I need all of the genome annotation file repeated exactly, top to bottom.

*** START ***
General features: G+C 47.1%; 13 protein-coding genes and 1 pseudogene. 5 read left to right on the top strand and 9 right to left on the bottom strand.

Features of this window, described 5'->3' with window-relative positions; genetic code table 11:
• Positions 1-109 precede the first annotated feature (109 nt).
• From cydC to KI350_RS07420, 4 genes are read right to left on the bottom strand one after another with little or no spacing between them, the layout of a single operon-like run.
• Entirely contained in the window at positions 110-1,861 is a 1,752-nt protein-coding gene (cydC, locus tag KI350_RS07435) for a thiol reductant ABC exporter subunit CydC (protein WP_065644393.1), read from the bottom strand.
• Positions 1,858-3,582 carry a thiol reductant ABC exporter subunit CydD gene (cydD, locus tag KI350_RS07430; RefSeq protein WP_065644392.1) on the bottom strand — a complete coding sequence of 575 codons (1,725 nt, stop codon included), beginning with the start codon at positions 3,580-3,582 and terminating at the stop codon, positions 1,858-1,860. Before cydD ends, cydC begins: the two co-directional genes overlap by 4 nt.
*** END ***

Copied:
General features: G+C 47.1%; 13 protein-coding genes and 1 pseudogene. 5 read left to right on the top strand and 9 right to left on the bottom strand.

Features of this window, described 5'->3' with window-relative positions; genetic code table 11:
• Positions 1-109 precede the first annotated feature (109 nt).
• From cydC to KI350_RS07420, 4 genes are read right to left on the bottom strand one after another with little or no spacing between them, the layout of a single operon-like run.
• Entirely contained in the window at positions 110-1,861 is a 1,752-nt protein-coding gene (cydC, locus tag KI350_RS07435) for a thiol reductant ABC exporter subunit CydC (protein WP_065644393.1), read from the bottom strand.
• Positions 1,858-3,582 carry a thiol reductant ABC exporter subunit CydD gene (cydD, locus tag KI350_RS07430; RefSeq protein WP_065644392.1) on the bottom strand — a complete coding sequence of 575 codons (1,725 nt, stop codon included), beginning with the start codon at positions 3,580-3,582 and terminating at the stop codon, positions 1,858-1,860. Before cydD ends, cydC begins: the two co-directional genes overlap by 4 nt.